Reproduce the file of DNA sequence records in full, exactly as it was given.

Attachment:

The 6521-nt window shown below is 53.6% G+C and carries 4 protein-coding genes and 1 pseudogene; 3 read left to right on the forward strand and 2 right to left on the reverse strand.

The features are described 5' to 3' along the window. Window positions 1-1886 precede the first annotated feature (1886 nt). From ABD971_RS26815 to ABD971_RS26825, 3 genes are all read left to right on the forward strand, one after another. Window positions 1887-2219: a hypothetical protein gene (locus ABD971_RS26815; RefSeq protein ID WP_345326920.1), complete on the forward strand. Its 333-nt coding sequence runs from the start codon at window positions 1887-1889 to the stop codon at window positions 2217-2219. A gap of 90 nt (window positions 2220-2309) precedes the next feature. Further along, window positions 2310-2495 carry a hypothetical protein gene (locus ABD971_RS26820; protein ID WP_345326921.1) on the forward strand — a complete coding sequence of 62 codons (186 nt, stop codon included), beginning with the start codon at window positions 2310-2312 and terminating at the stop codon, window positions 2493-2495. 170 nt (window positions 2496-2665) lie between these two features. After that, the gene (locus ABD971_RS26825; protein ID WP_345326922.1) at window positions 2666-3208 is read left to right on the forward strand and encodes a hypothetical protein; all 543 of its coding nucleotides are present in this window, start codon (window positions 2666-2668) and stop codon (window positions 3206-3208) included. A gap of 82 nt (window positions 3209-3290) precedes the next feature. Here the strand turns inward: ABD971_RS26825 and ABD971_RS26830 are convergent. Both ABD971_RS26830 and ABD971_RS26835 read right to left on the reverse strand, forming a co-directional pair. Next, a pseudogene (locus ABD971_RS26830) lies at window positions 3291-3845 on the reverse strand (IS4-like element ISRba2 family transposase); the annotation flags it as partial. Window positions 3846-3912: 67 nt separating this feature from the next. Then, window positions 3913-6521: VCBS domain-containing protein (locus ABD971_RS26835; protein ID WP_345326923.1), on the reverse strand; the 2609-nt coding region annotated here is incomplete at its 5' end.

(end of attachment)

The 6521-nt window shown below is 53.6% G+C and carries 4 protein-coding genes and 1 pseudogene; 3 read left to right on the forward strand and 2 right to left on the reverse strand.

The features are described 5' to 3' along the window. Window positions 1-1886 precede the first annotated feature (1886 nt). From ABD971_RS26815 to ABD971_RS26825, 3 genes are all read left to right on the forward strand, one after another. Window positions 1887-2219: a hypothetical protein gene (locus ABD971_RS26815; RefSeq protein ID WP_345326920.1), complete on the forward strand. Its 333-nt coding sequence runs from the start codon at window positions 1887-1889 to the stop codon at window positions 2217-2219. A gap of 90 nt (window positions 2220-2309) precedes the next feature. Further along, window positions 2310-2495 carry a hypothetical protein gene (locus ABD971_RS26820; protein ID WP_345326921.1) on the forward strand — a complete coding sequence of 62 codons (186 nt, stop codon included), beginning with the start codon at window positions 2310-2312 and terminating at the stop codon, window positions 2493-2495. 170 nt (window positions 2496-2665) lie between these two features. After that, the gene (locus ABD971_RS26825; protein ID WP_345326922.1) at window positions 2666-3208 is read left to right on the forward strand and encodes a hypothetical protein; all 543 of its coding nucleotides are present in this window, start codon (window positions 2666-2668) and stop codon (window positions 3206-3208) included. A gap of 82 nt (window positions 3209-3290) precedes the next feature. Here the strand turns inward: ABD971_RS26825 and ABD971_RS26830 are convergent. Both ABD971_RS26830 and ABD971_RS26835 read right to left on the reverse strand, forming a co-directional pair. Next, a pseudogene (locus ABD971_RS26830) lies at window positions 3291-3845 on the reverse strand (IS4-like element ISRba2 family transposase); the annotation flags it as partial. Window positions 3846-3912: 67 nt separating this feature from the next. Then, window positions 3913-6521: VCBS domain-containing protein (locus ABD971_RS26835; protein ID WP_345326923.1), on the reverse strand; the 2609-nt coding region annotated here is incomplete at its 5' end.